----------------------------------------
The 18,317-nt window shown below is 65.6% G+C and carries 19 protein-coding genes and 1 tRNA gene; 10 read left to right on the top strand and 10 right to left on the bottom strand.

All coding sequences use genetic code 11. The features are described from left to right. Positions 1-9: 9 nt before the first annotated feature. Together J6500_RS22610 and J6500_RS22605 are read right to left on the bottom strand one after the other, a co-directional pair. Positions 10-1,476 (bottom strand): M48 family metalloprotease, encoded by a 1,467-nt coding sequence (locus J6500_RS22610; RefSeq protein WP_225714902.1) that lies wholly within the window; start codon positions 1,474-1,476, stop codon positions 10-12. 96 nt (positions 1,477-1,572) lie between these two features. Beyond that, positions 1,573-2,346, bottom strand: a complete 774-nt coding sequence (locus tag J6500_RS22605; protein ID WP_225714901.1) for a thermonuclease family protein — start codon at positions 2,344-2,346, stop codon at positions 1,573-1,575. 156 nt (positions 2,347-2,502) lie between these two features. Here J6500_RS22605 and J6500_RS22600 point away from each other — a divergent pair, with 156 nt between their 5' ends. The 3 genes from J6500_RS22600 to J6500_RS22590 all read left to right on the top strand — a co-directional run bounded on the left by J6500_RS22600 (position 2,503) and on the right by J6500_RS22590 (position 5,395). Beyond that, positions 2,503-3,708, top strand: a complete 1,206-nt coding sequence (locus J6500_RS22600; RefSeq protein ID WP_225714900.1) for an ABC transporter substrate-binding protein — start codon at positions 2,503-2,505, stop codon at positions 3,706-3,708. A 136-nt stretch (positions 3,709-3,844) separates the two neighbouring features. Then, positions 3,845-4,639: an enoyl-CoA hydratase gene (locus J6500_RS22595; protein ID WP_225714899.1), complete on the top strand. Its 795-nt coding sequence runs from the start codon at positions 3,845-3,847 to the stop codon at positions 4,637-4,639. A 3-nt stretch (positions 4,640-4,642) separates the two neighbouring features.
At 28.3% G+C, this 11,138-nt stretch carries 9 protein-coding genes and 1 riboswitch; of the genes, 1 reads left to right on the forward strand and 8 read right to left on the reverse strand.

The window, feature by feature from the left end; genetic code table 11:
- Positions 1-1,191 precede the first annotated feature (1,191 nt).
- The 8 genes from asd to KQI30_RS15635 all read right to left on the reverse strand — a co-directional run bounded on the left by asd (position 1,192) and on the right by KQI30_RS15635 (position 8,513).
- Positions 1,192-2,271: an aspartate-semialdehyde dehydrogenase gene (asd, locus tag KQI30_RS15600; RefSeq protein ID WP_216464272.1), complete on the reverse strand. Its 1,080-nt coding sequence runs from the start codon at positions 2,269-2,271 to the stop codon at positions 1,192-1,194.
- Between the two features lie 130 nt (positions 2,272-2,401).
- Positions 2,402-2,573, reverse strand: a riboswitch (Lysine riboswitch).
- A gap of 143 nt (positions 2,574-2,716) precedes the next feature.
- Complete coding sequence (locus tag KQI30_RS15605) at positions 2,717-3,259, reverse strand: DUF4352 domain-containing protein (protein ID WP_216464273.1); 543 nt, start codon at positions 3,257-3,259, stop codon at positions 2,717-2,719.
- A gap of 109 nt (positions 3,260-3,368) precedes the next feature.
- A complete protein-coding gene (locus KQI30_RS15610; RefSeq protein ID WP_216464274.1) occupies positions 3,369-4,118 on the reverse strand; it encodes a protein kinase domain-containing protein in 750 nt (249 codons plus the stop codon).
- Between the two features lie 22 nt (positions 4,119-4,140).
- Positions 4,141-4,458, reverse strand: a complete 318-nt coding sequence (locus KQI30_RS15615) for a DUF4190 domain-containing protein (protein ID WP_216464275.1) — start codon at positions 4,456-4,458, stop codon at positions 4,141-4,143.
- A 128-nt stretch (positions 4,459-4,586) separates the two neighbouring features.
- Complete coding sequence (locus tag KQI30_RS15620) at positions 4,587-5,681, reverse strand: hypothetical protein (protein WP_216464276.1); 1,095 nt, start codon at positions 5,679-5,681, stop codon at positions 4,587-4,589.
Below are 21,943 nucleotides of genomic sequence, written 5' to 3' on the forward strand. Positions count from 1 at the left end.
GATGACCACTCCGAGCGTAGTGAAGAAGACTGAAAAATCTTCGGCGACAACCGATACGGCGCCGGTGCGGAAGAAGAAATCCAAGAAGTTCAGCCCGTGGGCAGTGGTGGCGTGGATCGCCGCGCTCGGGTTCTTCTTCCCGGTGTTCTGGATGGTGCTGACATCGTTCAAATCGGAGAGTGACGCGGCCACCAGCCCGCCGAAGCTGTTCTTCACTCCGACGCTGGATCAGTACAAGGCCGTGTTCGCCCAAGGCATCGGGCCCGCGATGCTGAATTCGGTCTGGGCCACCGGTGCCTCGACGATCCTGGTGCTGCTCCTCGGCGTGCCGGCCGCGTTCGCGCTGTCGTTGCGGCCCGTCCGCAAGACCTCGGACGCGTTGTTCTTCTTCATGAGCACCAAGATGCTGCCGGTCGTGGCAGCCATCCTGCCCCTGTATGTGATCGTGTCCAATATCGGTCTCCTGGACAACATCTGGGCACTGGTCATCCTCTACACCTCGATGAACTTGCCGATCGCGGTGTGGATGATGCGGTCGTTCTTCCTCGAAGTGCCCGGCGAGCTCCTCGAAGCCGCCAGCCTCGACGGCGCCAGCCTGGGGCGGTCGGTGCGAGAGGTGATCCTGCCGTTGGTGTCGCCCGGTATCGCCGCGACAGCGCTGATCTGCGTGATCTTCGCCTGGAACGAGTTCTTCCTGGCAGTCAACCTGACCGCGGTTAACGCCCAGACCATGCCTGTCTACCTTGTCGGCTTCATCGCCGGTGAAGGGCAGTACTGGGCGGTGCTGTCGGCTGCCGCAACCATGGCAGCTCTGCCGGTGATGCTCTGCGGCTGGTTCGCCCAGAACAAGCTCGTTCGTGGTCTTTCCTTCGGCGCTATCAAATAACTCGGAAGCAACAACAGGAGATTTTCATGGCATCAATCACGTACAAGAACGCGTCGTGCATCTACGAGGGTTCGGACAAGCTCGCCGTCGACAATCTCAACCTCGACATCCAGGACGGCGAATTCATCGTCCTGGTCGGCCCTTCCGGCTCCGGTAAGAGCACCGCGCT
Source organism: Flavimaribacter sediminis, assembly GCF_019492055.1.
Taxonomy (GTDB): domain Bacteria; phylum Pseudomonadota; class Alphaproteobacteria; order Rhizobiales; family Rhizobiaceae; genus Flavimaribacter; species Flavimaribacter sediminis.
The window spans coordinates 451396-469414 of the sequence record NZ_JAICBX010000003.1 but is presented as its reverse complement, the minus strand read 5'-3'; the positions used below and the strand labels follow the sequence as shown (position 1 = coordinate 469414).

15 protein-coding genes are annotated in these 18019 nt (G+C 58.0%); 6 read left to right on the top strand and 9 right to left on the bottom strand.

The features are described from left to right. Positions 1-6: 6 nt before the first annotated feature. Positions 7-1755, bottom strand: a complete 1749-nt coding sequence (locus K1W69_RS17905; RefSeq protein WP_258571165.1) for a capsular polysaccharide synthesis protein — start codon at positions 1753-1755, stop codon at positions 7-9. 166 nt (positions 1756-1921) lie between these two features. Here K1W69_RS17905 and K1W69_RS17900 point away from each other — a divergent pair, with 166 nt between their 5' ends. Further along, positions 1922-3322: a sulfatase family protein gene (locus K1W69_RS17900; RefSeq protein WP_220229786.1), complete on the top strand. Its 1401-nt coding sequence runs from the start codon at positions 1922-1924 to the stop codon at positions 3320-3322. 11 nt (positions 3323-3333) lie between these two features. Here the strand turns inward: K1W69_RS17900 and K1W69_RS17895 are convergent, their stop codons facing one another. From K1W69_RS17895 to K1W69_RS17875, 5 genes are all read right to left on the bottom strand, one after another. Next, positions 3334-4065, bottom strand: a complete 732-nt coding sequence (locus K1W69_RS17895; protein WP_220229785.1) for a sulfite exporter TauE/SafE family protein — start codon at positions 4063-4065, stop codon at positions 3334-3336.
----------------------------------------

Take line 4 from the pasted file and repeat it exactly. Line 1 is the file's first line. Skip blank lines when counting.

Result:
The window, feature by feature from the left end; genetic code table 11: